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Burning for the Buddha:Self-immolation in Chinese Buddhism

Burning for the Buddha:

Self-immolation in Chinese Buddhism


BENN James A.


University of Hawaii

42,50 €

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Paru le : 01 Novembre 2016
Pages : 360
EAN 13 : 9780824867898

Burning for the Buddha is the first book-length study of the theory and practice of abandoning the body (self-immolation) in Chinese Buddhism. It examines the hagiographical accounts of all those who made offerings of their own bodies and places them in historical, social, cultural, and doctrinal context. Rather than privilege the doctrinal and exegetical interpretations of the tradition, which assume the central importance of the mind and its cultivation, James Benn focuses on the ways in which the heroic ideals of the bodhisattva present in scriptural materials such as the Lotus Sutra played out in the realm of religious practice on the ground.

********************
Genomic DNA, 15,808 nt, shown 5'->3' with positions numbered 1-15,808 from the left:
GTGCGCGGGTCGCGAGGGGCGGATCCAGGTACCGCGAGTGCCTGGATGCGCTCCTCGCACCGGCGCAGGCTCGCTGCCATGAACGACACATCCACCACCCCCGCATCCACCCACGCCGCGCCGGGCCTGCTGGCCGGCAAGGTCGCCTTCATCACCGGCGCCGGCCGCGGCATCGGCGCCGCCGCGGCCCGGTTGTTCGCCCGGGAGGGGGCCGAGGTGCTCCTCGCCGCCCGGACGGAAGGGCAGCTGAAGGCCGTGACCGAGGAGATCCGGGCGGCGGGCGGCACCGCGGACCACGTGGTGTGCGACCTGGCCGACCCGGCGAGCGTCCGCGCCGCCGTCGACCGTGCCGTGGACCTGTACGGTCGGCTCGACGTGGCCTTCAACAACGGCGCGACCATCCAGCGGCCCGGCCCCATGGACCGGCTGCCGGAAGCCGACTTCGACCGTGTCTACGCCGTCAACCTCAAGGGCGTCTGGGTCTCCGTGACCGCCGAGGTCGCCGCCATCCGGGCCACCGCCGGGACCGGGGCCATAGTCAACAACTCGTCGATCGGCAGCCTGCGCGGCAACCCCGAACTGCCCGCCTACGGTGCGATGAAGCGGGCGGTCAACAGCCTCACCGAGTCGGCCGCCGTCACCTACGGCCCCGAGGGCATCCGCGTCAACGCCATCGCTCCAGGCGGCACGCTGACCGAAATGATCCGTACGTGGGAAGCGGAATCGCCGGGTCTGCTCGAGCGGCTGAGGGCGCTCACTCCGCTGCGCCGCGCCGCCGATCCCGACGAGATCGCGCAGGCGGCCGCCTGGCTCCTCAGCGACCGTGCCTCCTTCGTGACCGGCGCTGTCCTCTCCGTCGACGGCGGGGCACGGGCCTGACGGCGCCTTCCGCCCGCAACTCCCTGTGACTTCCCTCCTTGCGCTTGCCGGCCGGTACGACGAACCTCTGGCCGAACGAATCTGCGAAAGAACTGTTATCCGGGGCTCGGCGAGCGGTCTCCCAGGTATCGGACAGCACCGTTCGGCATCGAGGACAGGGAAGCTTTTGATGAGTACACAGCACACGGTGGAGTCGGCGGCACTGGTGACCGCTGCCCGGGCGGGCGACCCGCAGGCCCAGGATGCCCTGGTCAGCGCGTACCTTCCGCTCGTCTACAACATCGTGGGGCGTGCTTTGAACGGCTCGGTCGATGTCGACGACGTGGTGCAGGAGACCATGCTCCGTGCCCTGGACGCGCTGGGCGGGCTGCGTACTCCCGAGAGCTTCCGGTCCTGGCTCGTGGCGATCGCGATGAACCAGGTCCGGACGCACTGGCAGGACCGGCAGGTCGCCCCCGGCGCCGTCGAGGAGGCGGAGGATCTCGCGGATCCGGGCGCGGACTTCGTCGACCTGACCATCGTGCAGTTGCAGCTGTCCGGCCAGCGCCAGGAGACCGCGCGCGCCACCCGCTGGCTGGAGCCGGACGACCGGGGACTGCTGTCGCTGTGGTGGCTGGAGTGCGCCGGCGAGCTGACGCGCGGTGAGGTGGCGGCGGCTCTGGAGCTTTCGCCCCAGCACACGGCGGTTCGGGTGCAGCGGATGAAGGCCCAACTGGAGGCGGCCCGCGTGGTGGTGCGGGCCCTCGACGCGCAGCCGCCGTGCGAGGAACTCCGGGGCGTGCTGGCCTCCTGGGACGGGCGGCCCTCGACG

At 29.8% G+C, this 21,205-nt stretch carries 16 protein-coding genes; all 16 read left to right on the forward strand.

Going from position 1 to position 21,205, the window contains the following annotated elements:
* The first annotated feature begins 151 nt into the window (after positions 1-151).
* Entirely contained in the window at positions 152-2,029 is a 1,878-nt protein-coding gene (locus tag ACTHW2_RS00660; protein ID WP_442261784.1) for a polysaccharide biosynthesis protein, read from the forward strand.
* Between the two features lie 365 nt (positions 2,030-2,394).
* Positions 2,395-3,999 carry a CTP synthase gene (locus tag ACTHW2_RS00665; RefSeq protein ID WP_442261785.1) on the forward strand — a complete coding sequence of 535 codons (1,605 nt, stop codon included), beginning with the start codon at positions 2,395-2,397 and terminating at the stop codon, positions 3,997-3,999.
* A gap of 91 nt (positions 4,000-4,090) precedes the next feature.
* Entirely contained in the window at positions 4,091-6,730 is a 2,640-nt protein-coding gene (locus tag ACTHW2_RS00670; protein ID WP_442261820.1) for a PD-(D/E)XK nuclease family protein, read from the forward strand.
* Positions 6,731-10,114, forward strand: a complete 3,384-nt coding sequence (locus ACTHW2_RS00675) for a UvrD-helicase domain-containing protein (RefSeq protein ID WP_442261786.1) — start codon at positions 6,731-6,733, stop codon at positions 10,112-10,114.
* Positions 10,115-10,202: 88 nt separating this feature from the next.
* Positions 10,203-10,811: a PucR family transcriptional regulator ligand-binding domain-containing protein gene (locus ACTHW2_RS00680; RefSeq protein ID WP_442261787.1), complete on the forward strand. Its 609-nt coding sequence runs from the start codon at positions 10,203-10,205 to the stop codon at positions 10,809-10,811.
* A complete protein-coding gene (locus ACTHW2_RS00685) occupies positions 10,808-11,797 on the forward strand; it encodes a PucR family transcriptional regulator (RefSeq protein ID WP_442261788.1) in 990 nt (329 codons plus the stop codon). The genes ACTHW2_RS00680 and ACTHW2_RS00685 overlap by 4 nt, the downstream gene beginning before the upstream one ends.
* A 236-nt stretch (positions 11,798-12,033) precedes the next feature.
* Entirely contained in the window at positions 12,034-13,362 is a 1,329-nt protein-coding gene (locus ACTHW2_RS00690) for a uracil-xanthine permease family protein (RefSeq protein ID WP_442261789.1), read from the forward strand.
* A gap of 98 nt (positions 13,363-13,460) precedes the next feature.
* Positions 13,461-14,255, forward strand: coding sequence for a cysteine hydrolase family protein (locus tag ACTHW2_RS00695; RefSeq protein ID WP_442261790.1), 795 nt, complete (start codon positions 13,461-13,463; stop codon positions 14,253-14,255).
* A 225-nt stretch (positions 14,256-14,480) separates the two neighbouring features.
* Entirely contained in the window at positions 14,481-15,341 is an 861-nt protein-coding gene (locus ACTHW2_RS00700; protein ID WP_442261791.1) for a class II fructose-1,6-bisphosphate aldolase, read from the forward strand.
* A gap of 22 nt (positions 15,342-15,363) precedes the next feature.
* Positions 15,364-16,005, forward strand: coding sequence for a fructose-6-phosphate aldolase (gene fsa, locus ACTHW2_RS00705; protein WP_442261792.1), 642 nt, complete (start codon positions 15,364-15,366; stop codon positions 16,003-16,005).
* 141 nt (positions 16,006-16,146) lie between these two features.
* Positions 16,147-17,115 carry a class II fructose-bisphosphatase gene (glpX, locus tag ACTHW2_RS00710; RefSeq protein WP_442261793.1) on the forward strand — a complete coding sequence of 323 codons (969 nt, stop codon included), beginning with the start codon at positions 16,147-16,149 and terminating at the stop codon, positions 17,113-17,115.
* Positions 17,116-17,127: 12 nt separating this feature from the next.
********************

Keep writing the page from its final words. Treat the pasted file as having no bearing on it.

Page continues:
A carefully documented and beautifully written account of the history of a set of somatic practices that has been a part of Chinese Buddhism for some fifteen hundred years yet heretofore received scant attention in the scholarly literature... Benn has done an excellent job of presenting a stimulating and wide-ranging set of issues about a subject that in less capable and sensitive hands might have strayed toward the sensational or macabre. This book deserves to be on the bookshelf of all students of Chinese Buddhism and is highly recommended as a classroom tool. - Journal of Chinese Religions; Benn has written a short, elegant, and provocative history of Buddhist self-immmolation in China from the fifth to the early twentieth century. - Harvard Journal of Asiatic Studies; Benn's study is admirably well written and well researched-for both style and content, it deserves to stand among the major contributions to Buddhist studies of recent decades... This book is an enjoyable read, suitable for students and scholars alike. - Journal of Asian Studies; A fine and well-organized book in which James Benn introduces the reader to an interesting topic... For Buddhist studies, Benn has done an excellent job describing a facet of Chinese Buddhist life that has hitherto been neglected in academic accounts of Buddhism and that modernist emic descriptions of Buddhism are unlikely to emphasize in the foreseeable future. The value of Burning for the Buddha for the study of religion at large is obvious. - Journal of Religion; Burning for the Buddha presents a wealth of engaging material and should be stimulating reading for those interested in religious ideas of the body. It is, of course, an essential book for students of Chinese Buddhism, one of the very few thus far to provide a multi-faceted, historical view of a specific practice. - Journal of the Academy of Religion; A compelling and thoroughly researched study of self-immolation among Chinese Mahayana Buddhists... Highly recommended. - Choice; Benn explores one of the most striking customs in the history of Chinese Buddhism, showing that, far from a marginal act by disturbed deviants, self-immolation was a carefully considered, mainstream practice. This is a subject with implications for scholars interested in the sinification of Buddhism and the history of Buddhist asceticism, but also for scholars with interests beyond Buddhism, since it has immediate bearing on the history of suicide and attitudes towards the body in China. - John Kieschnick, University of Bristol; At a time when scholars of religion are paying increasing attention to notions of the body, James Benn has produced a masterpiece on the practice of self-immolation in Chinese Buddhism. This wonderfully written and thoroughly researched book will remain the authoritative treatment of the subject for generations to come. Proceeding roughly chronologically, Benn moves from the earliest biographies containing accounts of eminent monks burning themselves, through the locus classicus for the justification of the practice (the Lotus Sutra), to more neglected materials of medieval and late medieval times, right up to the twentieth century. Along the way, he treats us to insightful discussions of the many changing social, political, ethical, ideological, and ritual contexts of the practice. This book makes it clear that Burning for the Buddha-something that was once considered to be an exceptional and anomalous act carried out by a few monks-was, in fact, a well-established and well-recognized practice that endured longer than most other aspects of Chinese Buddhism. -John Strong, Bates College